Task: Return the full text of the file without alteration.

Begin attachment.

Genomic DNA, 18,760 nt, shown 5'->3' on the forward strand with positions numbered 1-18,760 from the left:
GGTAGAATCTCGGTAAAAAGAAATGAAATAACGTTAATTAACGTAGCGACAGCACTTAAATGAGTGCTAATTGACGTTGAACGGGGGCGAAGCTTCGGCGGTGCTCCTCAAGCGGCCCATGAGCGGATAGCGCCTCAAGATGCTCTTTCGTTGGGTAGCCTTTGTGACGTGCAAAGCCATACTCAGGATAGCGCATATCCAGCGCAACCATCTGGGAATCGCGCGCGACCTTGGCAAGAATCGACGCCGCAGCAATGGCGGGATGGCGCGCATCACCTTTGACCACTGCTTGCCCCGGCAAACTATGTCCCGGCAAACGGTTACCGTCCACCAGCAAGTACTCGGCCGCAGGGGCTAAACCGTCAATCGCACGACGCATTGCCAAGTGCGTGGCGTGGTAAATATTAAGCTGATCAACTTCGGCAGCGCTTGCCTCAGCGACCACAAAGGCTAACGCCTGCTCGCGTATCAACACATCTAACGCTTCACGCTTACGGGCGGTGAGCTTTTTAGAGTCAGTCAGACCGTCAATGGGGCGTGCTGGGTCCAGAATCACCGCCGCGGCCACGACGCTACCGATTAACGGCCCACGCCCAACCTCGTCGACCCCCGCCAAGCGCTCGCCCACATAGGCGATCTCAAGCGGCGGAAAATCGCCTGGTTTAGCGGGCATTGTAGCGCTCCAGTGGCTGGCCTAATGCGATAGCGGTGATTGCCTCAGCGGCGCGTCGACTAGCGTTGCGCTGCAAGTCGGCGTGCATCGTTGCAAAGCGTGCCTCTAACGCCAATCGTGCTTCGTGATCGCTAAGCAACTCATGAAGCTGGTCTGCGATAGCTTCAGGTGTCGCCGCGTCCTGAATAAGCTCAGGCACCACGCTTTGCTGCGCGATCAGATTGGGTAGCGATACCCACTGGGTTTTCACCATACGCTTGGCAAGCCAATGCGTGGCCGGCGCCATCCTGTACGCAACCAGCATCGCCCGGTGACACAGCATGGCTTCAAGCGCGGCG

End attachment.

Genomic DNA, 18,760 nt, shown 5'->3' on the forward strand with positions numbered 1-18,760 from the left:
GGTAGAATCTCGGTAAAAAGAAATGAAATAACGTTAATTAACGTAGCGACAGCACTTAAATGAGTGCTAATTGACGTTGAACGGGGGCGAAGCTTCGGCGGTGCTCCTCAAGCGGCCCATGAGCGGATAGCGCCTCAAGATGCTCTTTCGTTGGGTAGCCTTTGTGACGTGCAAAGCCATACTCAGGATAGCGCATATCCAGCGCAACCATCTGGGAATCGCGCGCGACCTTGGCAAGAATCGACGCCGCAGCAATGGCGGGATGGCGCGCATCACCTTTGACCACTGCTTGCCCCGGCAAACTATGTCCCGGCAAACGGTTACCGTCCACCAGCAAGTACTCGGCCGCAGGGGCTAAACCGTCAATCGCACGACGCATTGCCAAGTGCGTGGCGTGGTAAATATTAAGCTGATCAACTTCGGCAGCGCTTGCCTCAGCGACCACAAAGGCTAACGCCTGCTCGCGTATCAACACATCTAACGCTTCACGCTTACGGGCGGTGAGCTTTTTAGAGTCAGTCAGACCGTCAATGGGGCGTGCTGGGTCCAGAATCACCGCCGCGGCCACGACGCTACCGATTAACGGCCCACGCCCAACCTCGTCGACCCCCGCCAAGCGCTCGCCCACATAGGCGATCTCAAGCGGCGGAAAATCGCCTGGTTTAGCGGGCATTGTAGCGCTCCAGTGGCTGGCCTAATGCGATAGCGGTGATTGCCTCAGCGGCGCGTCGACTAGCGTTGCGCTGCAAGTCGGCGTGCATCGTTGCAAAGCGTGCCTCTAACGCCAATCGTGCTTCGTGATCGCTAAGCAACTCATGAAGCTGGTCTGCGATAGCTTCAGGTGTCGCCGCGTCCTGAATAAGCTCAGGCACCACGCTTTGCTGCGCGATCAGATTGGGTAGCGATACCCACTGGGTTTTCACCATACGCTTGGCAAGCCAATGCGTGGCCGGCGCCATCCTGTACGCAACCAGCATCGCCCGGTGACACAGCATGGCTTCAAGCGCGGCG